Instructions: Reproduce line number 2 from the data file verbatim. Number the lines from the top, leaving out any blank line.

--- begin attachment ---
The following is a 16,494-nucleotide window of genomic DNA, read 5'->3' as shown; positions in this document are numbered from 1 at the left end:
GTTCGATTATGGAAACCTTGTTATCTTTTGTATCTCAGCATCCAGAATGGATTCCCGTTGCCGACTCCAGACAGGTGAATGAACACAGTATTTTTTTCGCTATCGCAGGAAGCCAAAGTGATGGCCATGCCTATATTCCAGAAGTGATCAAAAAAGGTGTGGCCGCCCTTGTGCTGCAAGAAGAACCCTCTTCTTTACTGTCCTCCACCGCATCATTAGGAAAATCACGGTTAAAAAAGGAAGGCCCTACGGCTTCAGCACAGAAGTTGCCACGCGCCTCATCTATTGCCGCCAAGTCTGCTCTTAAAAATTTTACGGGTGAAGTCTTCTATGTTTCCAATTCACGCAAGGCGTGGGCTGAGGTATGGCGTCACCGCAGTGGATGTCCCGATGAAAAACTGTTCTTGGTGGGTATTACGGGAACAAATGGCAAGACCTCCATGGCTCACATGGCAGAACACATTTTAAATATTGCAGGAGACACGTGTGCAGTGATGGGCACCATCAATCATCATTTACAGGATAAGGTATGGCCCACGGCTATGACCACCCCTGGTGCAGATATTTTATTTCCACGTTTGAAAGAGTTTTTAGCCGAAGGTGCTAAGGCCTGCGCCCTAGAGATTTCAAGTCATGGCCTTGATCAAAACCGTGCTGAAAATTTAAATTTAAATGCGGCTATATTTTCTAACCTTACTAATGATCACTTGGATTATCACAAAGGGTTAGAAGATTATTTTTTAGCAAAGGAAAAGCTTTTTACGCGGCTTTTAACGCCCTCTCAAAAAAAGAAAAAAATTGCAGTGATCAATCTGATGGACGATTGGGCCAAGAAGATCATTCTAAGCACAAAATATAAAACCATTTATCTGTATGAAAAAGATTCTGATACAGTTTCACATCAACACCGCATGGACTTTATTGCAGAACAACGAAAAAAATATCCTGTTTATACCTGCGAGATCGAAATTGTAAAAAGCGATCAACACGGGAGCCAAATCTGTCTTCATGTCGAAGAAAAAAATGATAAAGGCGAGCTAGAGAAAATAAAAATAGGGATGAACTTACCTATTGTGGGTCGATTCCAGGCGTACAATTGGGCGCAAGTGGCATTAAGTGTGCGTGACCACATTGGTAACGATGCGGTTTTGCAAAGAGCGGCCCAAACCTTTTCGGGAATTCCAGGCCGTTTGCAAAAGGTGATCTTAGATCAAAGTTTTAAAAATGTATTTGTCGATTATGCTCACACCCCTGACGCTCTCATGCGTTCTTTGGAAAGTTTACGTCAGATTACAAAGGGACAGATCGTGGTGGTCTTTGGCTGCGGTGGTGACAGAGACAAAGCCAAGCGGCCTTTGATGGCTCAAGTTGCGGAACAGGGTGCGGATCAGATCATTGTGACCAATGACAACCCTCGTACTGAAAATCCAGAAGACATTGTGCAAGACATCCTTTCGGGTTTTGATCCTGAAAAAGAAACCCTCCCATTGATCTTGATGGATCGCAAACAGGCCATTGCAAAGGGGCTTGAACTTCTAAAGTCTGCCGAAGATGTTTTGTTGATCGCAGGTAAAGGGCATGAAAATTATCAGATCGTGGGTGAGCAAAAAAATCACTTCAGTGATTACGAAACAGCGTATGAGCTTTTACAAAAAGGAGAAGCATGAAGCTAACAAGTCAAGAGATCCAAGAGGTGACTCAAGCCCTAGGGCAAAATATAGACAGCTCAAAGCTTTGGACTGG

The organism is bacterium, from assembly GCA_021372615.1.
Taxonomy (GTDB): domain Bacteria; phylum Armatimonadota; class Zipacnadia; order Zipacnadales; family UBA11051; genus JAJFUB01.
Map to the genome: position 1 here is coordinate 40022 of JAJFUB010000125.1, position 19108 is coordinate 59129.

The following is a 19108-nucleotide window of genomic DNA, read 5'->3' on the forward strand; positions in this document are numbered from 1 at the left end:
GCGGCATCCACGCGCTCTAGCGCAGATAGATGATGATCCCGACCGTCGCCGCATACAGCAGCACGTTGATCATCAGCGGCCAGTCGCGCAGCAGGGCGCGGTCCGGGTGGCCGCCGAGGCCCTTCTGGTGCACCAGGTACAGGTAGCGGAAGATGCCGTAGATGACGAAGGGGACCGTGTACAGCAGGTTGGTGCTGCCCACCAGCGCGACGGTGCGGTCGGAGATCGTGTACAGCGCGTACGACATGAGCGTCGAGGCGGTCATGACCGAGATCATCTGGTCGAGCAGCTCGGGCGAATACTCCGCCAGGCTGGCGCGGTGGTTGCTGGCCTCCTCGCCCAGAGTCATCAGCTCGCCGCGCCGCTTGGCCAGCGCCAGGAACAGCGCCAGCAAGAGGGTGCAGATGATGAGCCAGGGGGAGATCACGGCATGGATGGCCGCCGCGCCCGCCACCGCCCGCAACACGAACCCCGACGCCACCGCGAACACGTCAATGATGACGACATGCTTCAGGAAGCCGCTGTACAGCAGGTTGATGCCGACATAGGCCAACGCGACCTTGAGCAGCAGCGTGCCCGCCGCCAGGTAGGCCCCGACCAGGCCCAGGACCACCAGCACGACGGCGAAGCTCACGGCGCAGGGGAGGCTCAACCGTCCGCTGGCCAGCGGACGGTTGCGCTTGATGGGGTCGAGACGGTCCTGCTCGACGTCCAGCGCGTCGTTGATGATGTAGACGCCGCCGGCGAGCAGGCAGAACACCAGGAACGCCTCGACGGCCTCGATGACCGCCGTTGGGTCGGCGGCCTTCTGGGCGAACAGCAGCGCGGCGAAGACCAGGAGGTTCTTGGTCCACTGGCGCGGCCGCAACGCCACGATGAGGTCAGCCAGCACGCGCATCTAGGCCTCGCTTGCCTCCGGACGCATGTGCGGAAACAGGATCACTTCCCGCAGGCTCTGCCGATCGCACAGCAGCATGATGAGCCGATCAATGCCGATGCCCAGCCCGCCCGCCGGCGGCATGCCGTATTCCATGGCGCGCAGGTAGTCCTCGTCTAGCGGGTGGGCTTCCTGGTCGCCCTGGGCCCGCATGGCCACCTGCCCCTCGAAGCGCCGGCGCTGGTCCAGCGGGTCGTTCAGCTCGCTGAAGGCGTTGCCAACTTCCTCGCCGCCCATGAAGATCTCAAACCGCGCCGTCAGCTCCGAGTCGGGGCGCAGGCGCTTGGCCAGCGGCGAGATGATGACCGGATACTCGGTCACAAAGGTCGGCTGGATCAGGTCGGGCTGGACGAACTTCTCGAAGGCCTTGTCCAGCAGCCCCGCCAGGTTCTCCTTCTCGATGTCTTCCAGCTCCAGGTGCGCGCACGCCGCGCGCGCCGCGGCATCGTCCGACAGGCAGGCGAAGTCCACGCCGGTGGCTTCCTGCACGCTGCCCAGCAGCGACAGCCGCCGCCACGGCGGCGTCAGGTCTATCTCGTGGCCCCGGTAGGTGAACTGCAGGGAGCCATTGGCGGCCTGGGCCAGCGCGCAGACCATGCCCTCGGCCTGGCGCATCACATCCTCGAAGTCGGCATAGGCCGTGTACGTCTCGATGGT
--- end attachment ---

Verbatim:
GTTCGATTATGGAAACCTTGTTATCTTTTGTATCTCAGCATCCAGAATGGATTCCCGTTGCCGACTCCAGACAGGTGAATGAACACAGTATTTTTTTCGCTATCGCAGGAAGCCAAAGTGATGGCCATGCCTATATTCCAGAAGTGATCAAAAAAGGTGTGGCCGCCCTTGTGCTGCAAGAAGAACCCTCTTCTTTACTGTCCTCCACCGCATCATTAGGAAAATCACGGTTAAAAAAGGAAGGCCCTACGGCTTCAGCACAGAAGTTGCCACGCGCCTCATCTATTGCCGCCAAGTCTGCTCTTAAAAATTTTACGGGTGAAGTCTTCTATGTTTCCAATTCACGCAAGGCGTGGGCTGAGGTATGGCGTCACCGCAGTGGATGTCCCGATGAAAAACTGTTCTTGGTGGGTATTACGGGAACAAATGGCAAGACCTCCATGGCTCACATGGCAGAACACATTTTAAATATTGCAGGAGACACGTGTGCAGTGATGGGCACCATCAATCATCATTTACAGGATAAGGTATGGCCCACGGCTATGACCACCCCTGGTGCAGATATTTTATTTCCACGTTTGAAAGAGTTTTTAGCCGAAGGTGCTAAGGCCTGCGCCCTAGAGATTTCAAGTCATGGCCTTGATCAAAACCGTGCTGAAAATTTAAATTTAAATGCGGCTATATTTTCTAACCTTACTAATGATCACTTGGATTATCACAAAGGGTTAGAAGATTATTTTTTAGCAAAGGAAAAGCTTTTTACGCGGCTTTTAACGCCCTCTCAAAAAAAGAAAAAAATTGCAGTGATCAATCTGATGGACGATTGGGCCAAGAAGATCATTCTAAGCACAAAATATAAAACCATTTATCTGTATGAAAAAGATTCTGATACAGTTTCACATCAACACCGCATGGACTTTATTGCAGAACAACGAAAAAAATATCCTGTTTATACCTGCGAGATCGAAATTGTAAAAAGCGATCAACACGGGAGCCAAATCTGTCTTCATGTCGAAGAAAAAAATGATAAAGGCGAGCTAGAGAAAATAAAAATAGGGATGAACTTACCTATTGTGGGTCGATTCCAGGCGTACAATTGGGCGCAAGTGGCATTAAGTGTGCGTGACCACATTGGTAACGATGCGGTTTTGCAAAGAGCGGCCCAAACCTTTTCGGGAATTCCAGGCCGTTTGCAAAAGGTGATCTTAGATCAAAGTTTTAAAAATGTATTTGTCGATTATGCTCACACCCCTGACGCTCTCATGCGTTCTTTGGAAAGTTTACGTCAGATTACAAAGGGACAGATCGTGGTGGTCTTTGGCTGCGGTGGTGACAGAGACAAAGCCAAGCGGCCTTTGATGGCTCAAGTTGCGGAACAGGGTGCGGATCAGATCATTGTGACCAATGACAACCCTCGTACTGAAAATCCAGAAGACATTGTGCAAGACATCCTTTCGGGTTTTGATCCTGAAAAAGAAACCCTCCCATTGATCTTGATGGATCGCAAACAGGCCATTGCAAAGGGGCTTGAACTTCTAAAGTCTGCCGAAGATGTTTTGTTGATCGCAGGTAAAGGGCATGAAAATTATCAGATCGTGGGTGAGCAAAAAAATCACTTCAGTGATTACGAAACAGCGTATGAGCTTTTACAAAAAGGAGAAGCATGAAGCTAACAAGTCAAGAGATCCAAGAGGTGACTCAAGCCCTAGGGCAAAATATAGACAGCTCAAAGCTTTGGACTGG